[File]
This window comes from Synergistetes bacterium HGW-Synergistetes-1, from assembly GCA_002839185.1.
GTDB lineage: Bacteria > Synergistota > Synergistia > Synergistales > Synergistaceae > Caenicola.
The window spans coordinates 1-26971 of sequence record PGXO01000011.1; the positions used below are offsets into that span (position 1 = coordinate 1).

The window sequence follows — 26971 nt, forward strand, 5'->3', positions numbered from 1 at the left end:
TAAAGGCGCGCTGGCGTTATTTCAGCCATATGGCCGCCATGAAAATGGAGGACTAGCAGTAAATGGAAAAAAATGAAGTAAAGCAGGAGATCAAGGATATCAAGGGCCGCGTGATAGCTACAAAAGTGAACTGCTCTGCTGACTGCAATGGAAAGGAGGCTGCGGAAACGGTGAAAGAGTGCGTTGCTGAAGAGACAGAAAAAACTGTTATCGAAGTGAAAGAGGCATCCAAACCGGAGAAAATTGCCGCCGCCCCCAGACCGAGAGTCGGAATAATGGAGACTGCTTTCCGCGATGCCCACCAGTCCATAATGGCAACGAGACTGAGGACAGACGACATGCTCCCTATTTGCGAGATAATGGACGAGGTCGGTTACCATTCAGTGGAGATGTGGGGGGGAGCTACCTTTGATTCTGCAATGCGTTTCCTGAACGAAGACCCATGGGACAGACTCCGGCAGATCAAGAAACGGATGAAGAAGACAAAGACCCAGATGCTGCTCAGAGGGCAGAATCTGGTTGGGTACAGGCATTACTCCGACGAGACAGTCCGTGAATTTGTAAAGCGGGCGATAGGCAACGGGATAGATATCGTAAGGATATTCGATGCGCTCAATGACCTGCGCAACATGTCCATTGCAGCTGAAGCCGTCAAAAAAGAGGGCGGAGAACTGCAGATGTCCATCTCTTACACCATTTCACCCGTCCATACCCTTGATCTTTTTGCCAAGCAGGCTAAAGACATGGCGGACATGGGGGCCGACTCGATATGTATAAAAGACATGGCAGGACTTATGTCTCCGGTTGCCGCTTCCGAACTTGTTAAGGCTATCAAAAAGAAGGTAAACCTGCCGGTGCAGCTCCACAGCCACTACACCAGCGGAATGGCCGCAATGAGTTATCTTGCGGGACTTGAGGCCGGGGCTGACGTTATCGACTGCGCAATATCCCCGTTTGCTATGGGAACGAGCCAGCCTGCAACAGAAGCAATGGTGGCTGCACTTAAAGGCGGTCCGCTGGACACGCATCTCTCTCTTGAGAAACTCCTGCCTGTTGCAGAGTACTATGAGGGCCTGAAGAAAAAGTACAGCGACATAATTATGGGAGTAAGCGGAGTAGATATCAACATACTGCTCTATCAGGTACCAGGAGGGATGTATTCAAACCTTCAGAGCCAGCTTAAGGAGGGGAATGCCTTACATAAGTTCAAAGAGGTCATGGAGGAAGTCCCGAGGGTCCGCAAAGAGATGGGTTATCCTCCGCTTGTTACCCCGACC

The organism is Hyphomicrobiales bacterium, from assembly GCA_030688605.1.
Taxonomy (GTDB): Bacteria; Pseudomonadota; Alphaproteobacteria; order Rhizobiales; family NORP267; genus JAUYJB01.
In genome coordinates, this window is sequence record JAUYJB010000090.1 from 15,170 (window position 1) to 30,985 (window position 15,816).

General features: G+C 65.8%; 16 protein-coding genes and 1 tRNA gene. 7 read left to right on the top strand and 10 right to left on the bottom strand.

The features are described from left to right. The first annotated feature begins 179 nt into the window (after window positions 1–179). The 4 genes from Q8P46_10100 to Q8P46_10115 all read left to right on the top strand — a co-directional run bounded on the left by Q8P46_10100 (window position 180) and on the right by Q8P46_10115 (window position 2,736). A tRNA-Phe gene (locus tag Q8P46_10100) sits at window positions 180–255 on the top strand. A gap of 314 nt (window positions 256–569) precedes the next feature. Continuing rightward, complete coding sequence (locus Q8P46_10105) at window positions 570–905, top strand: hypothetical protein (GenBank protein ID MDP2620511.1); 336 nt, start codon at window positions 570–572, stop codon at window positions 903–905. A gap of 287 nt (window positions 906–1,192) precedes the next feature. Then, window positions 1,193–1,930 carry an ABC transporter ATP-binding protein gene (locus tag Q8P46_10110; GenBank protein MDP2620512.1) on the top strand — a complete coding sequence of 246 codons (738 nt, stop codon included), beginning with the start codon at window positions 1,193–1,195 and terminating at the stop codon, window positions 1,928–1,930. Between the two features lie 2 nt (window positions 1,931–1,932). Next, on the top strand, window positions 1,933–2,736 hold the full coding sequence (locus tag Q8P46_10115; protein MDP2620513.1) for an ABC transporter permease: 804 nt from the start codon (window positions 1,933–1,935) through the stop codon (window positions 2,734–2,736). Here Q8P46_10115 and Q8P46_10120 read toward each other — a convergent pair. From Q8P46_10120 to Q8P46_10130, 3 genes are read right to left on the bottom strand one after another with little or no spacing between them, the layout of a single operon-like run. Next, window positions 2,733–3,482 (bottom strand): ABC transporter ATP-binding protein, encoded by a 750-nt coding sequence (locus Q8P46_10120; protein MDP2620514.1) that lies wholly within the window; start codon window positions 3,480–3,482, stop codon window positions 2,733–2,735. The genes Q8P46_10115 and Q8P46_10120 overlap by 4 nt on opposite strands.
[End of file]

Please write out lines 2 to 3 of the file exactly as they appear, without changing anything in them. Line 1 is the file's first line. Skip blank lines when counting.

GTDB lineage: Bacteria > Synergistota > Synergistia > Synergistales > Synergistaceae > Caenicola.
The window spans coordinates 1-26971 of sequence record PGXO01000011.1; the positions used below are offsets into that span (position 1 = coordinate 1).